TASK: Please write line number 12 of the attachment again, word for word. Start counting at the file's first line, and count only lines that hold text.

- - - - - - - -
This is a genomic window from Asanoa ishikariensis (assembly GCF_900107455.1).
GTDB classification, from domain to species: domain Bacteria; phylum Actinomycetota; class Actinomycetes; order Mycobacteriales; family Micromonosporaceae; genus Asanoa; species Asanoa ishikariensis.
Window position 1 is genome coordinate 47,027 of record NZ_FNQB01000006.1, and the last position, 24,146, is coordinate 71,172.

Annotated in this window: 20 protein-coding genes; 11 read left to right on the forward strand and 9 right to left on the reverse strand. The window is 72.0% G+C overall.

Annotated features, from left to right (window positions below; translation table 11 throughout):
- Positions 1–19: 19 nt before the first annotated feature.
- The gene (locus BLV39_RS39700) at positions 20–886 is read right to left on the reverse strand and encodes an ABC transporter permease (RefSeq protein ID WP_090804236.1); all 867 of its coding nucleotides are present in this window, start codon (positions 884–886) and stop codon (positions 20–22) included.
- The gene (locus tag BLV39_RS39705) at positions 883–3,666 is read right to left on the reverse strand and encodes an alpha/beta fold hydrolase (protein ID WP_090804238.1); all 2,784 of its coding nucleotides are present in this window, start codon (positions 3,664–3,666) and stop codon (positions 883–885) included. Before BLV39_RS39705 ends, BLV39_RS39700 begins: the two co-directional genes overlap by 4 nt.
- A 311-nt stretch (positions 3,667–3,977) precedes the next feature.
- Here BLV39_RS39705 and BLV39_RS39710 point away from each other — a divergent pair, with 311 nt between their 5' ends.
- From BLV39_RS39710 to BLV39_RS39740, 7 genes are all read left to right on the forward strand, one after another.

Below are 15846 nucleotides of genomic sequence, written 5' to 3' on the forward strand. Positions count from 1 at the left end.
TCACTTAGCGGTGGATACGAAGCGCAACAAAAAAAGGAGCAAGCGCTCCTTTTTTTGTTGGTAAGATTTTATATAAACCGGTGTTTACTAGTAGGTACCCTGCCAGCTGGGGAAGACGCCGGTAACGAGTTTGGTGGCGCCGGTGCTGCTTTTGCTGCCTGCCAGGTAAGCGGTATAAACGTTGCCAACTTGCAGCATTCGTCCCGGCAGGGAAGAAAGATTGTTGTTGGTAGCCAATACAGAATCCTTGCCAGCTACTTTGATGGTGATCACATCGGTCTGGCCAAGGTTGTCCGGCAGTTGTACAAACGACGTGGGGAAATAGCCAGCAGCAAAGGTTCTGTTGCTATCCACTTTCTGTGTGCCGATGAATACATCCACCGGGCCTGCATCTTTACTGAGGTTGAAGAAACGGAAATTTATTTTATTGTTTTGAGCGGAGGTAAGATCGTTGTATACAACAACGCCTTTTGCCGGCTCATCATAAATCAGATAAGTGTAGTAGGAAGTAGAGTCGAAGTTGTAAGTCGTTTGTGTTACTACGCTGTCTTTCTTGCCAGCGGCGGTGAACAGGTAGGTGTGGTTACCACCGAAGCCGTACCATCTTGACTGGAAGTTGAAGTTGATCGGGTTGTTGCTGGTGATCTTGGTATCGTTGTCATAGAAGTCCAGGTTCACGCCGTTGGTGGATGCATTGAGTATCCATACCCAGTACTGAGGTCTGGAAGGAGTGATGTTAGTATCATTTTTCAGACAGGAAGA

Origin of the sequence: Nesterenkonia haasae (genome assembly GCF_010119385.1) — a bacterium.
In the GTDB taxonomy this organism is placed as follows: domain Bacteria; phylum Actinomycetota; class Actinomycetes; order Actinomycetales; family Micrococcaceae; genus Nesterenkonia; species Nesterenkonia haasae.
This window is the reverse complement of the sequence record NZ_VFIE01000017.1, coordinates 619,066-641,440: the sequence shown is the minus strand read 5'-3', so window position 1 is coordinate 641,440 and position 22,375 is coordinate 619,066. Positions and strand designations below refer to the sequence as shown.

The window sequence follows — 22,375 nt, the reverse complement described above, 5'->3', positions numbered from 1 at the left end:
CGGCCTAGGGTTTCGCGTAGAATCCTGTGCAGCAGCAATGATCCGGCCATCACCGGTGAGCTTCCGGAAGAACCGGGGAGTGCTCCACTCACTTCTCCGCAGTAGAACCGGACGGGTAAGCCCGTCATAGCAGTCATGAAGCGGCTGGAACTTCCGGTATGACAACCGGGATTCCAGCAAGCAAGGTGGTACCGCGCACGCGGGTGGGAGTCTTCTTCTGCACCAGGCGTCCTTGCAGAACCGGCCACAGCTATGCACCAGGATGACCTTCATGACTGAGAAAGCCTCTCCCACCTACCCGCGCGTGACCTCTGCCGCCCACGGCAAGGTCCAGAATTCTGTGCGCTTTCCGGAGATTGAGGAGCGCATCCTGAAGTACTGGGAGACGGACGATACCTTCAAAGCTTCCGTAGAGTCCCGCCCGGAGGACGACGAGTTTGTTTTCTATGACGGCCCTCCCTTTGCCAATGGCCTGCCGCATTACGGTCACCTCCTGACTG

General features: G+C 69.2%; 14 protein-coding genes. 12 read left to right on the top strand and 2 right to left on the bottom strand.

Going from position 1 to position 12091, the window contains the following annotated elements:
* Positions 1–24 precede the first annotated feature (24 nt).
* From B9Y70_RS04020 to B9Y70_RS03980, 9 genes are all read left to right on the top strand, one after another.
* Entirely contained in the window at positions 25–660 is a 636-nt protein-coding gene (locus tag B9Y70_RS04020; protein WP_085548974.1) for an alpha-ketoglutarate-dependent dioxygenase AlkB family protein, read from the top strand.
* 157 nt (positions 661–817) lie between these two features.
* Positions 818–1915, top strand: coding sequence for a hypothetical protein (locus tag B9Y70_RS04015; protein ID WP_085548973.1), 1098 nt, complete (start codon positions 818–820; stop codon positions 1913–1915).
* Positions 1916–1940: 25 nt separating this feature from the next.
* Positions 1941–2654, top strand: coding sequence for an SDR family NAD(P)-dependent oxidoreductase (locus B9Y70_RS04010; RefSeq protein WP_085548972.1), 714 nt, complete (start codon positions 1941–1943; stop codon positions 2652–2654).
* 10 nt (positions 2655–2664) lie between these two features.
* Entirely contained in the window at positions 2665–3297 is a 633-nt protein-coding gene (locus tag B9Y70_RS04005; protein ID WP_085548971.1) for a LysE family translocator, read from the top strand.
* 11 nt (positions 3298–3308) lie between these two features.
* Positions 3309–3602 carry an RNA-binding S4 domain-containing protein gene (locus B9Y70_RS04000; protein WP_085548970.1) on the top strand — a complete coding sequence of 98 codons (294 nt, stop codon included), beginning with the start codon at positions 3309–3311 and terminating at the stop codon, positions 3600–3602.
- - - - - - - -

Below are 15846 nucleotides of genomic sequence, written 5' to 3' on the forward strand. Positions count from 1 at the left end.